You are beginning to worry me. Your agreement is too easy; I get the feeling that you are just trying to draw me out so you can flush the whole thing at one fell swoop. Of course, that could be no more than paranoia so I will ignore it; you leave me no choice but to proceed with my argument. Considering your agreement to this point, I will try very hard to make myself as clear as possible. I will probably fail but hope dies hard in the soul of a true believer! (I believe that things should make sense!)
The next step I propose is to label these "things". Now I know the compulsion would ordinarily be to provide English words for these labels; but I am of the opinion that English words (no matter what words you were to choose) carry with them implications which may or may not be true (define true any way you wish; after all, this discussion is still in the realm of vague poorly defined terms).
My proposition is to label these "things" with numbers. Numbering a "thing" says nothing about what that "thing" is. The fundamental purpose of these numbers is solely to catalog these "things" in order that we can specify what "thing" we are referring to without making any attempt to define that "thing" or specify exactly what label will be used.
Since the number of numbers is infinite (here I rely on the field of mathematics which I take to be well thought out; at least well beyond my abilities to criticize), if follows that it is possible to label any quantity of "things" with numbers, totally independent of what those things are. The only difficulty which arises here is the abstract conceptual possibility of infinities; there are mathematicians who would balk at such a mapping if the quantities are infinite. It is my contention that the infinite issues are moot as we cannot consider an infinite number of "things"; that is, any achievable conception of the universe must be based on a finite quantity of different things for, if the quantity is infinite we cannot achieve the stage of considering them all (there will always be some which have not yet been considered). Now the quantity being considered (at this point, being considered means nothing more than having a number attached for the purpose of reference) can always be larger than any given number so there is in fact no constraint on the actual quantity which can be considered.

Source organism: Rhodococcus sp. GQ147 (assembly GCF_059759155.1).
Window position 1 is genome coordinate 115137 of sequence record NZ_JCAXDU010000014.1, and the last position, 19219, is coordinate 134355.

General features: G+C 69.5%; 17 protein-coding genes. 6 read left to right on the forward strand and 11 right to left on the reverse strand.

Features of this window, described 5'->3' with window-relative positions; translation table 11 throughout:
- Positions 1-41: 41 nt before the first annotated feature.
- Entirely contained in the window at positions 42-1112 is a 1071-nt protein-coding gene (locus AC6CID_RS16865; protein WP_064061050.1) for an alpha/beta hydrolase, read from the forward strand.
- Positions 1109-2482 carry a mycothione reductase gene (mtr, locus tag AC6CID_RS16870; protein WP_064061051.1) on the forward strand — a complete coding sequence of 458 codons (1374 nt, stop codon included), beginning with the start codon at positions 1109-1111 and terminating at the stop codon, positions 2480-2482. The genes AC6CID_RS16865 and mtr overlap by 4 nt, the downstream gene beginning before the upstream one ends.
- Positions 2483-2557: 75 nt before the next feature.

Please note that I am not specifying any procedure at all as to how this numbering is to be accomplished; I hold only the fact that a numbering procedure is possible (any procedure at all will do). It follows that, no matter what these "things" are, if we knew what they were, we could attach a number to each and so use these numbers to refer to them. That being the case, I will refer to the number attached to the "thing" which exists or attached to the "thing" which is imagined to exist (see point #5) instead of the actual thing itself. It should be clear that this is no more than a cataloging procedure and is, at this moment entirely open as it constrains what can be represented in no way at all.
In an attempt to be consistent with the format of my presentation to date, I will assert this conclusion as point #6:
***6. It is possible to label all of these "things" with numbers.
Have fun -- Dick